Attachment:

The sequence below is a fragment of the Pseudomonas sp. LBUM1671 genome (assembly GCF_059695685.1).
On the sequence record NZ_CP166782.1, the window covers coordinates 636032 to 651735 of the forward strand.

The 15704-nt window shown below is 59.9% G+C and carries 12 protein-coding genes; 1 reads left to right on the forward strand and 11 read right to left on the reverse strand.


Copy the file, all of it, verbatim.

The sequence below is a fragment of the Pseudomonas sp. LBUM1671 genome (assembly GCF_059695685.1).
On the sequence record NZ_CP166782.1, the window covers coordinates 636032 to 651735 of the forward strand.

The 15704-nt window shown below is 59.9% G+C and carries 12 protein-coding genes; 1 reads left to right on the forward strand and 11 read right to left on the reverse strand.